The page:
“This research is critically important in advancing our knowledge of stem cells and are the foundation for future therapeutic candidates and treatments. Exploring and testing new ideas increases the chances of finding treatments for patients with unmet medical needs. Without CIRM’s support many of these projects might never get off the ground. That’s why our ability to fund research, particularly at the earliest stage, is so important to the field as a whole.”

The CIRM Board also agreed to invest $13.4 million in three projects at the Translation stage. These are programs that have shown promise in early stage research and need funding to do the work to advance to the next level of development.

  • $5.56 million to Anthony Oro at Stanford to test a stem cell therapy to help people with a form of Epidermolysis bullosa, a painful, blistering skin disease that leaves patients with wounds that won’t heal.
  • $5.15 million to Dan Kaufman at UC San Diego to produce natural killer (NK) cells from embryonic stem cells and see if they can help people with acute myelogenous leukemia (AML) who are not responding to treatment.
  • $2.7 million to Catriona Jamieson at UC San Diego to test a novel therapeutic approach targeting cancer stem cells in AML. These cells are believed to be the cause of the high relapse rate in AML and other cancers.

At CIRM we are trying to create a pipeline of projects, ones that hold out the promise of one day being able to help patients in need. That’s why we fund research from the earliest Discovery level, through Translation and ultimately, we hope into clinical trials.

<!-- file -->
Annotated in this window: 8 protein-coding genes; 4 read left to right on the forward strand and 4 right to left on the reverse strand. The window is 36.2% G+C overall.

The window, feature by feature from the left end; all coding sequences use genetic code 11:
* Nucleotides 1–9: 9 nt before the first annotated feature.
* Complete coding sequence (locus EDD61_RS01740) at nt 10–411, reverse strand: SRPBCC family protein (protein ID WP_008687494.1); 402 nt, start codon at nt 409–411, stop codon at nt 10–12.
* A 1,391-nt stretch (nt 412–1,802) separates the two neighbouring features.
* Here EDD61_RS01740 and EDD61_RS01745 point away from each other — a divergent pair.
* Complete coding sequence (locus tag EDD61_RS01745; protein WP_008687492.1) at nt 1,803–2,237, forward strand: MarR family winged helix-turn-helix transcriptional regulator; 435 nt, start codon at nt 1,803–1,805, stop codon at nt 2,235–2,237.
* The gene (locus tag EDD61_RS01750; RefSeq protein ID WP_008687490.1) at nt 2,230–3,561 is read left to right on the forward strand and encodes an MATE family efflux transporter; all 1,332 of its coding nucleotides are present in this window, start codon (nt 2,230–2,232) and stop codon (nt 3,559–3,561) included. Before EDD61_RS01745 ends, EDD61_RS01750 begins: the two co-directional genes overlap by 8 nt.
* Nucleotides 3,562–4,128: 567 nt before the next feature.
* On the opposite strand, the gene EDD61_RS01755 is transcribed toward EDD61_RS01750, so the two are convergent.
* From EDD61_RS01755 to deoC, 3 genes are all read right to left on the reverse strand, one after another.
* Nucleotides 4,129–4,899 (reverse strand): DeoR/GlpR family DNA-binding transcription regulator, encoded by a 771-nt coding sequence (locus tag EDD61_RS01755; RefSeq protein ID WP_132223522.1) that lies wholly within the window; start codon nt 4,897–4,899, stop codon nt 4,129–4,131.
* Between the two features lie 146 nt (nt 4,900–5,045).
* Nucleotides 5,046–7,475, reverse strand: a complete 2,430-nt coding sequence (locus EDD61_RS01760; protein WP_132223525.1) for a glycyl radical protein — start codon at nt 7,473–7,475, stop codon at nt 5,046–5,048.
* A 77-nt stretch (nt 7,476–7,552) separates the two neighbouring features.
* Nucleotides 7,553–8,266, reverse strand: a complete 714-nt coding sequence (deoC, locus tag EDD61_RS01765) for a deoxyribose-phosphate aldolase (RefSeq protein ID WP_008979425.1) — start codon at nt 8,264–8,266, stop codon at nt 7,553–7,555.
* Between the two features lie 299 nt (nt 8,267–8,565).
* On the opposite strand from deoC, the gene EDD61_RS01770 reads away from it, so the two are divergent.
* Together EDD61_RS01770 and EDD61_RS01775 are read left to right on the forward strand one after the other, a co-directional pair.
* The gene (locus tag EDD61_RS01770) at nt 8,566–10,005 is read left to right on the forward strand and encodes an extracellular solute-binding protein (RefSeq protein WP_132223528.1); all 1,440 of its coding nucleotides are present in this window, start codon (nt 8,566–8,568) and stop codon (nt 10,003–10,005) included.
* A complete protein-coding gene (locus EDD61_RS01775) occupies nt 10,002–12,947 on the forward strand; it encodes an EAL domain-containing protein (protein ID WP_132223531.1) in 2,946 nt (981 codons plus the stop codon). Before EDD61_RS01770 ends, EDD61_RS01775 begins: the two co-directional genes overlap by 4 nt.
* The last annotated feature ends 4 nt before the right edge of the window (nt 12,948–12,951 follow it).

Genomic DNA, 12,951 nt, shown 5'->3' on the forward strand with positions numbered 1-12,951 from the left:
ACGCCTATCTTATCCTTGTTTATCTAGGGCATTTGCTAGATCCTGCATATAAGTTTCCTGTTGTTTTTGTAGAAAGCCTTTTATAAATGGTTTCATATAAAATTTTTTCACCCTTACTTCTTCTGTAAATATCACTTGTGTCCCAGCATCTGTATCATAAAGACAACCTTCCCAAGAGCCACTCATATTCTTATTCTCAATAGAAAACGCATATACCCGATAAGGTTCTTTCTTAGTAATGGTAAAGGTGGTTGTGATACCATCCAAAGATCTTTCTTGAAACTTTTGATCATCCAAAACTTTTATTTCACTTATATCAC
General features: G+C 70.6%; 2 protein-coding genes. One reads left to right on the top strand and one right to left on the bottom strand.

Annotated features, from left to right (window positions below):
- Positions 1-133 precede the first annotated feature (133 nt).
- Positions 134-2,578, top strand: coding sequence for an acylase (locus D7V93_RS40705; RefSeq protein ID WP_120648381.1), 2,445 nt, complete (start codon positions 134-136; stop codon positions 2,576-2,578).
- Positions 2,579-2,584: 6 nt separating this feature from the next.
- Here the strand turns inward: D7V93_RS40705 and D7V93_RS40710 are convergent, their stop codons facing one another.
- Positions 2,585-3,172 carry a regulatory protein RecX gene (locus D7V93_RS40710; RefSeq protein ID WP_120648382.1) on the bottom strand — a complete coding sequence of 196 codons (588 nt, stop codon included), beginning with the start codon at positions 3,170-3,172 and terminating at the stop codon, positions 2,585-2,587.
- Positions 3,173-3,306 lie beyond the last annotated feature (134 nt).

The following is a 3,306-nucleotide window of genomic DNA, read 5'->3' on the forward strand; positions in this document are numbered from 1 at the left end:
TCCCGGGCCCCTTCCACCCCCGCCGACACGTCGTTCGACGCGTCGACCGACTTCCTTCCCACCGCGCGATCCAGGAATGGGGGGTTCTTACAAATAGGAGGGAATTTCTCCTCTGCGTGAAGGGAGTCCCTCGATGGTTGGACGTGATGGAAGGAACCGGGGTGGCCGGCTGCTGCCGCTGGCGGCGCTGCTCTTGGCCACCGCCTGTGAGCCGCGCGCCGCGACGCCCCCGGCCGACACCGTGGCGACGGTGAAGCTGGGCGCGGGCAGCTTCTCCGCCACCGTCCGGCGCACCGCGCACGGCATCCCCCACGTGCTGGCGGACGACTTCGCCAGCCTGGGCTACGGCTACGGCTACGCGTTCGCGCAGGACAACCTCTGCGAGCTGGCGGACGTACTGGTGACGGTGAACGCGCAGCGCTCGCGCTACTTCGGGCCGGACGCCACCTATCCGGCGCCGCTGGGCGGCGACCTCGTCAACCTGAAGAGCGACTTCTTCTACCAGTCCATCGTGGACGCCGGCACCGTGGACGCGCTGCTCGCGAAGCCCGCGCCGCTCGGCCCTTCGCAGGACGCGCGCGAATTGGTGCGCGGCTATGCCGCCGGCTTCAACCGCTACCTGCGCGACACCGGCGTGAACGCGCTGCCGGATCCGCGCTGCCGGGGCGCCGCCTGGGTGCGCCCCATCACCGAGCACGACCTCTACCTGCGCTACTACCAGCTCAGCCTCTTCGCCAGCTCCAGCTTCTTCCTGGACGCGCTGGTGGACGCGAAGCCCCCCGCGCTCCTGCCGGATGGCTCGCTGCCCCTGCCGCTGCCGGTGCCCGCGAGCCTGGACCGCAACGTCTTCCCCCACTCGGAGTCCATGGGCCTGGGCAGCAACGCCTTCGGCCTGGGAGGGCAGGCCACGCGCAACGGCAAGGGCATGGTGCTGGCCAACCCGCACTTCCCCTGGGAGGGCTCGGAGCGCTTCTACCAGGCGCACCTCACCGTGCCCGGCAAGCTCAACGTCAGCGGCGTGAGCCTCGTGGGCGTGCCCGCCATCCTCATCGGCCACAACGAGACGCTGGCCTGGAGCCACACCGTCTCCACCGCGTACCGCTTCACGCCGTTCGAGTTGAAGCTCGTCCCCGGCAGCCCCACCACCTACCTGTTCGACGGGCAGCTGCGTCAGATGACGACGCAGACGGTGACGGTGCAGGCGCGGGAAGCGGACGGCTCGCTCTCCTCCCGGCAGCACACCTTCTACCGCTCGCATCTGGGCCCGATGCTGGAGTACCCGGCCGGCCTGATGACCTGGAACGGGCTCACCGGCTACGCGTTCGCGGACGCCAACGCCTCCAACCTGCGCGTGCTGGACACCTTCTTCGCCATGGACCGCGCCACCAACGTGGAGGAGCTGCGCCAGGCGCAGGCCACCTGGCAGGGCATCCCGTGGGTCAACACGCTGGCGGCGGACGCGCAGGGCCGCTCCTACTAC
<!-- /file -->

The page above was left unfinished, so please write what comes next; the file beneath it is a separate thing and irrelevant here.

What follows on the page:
The writer Victor Hugo once said:

“There is one thing stronger than all the armies in the world, and that is an idea whose time has come.”

We are in the business of finding those ideas whose time has come, and then doing all we can to help them get there.

 

 

 

Confusing cancer to kill it

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Thomas Kipps, MD, PhD: Photo courtesy UC San Diego

Confusion is not a state of mind that we usually seek out. Being bewildered is bad enough when it happens naturally, so why would anyone actively pursue it? But now some researchers are doing just that, using confusion to not just block a deadly blood cancer, but to kill it.

Today the CIRM Board approved an investment of $18.29 million to Dr. Thomas Kipps and his team at UC San Diego to use a one-two combination approach that we hope will kill Chronic Lymphocytic Leukemia (CLL).

This approach combines two therapies, cirmtuzumab (a monoclonal antibody developed with CIRM funding, hence the name) and Ibrutinib, a drug that has already been approved by the US Food and Drug Administration (FDA) for patients with CLL.

As Dr. Maria Millan, our interim President and CEO, said in a news release, the need for a new treatment is great.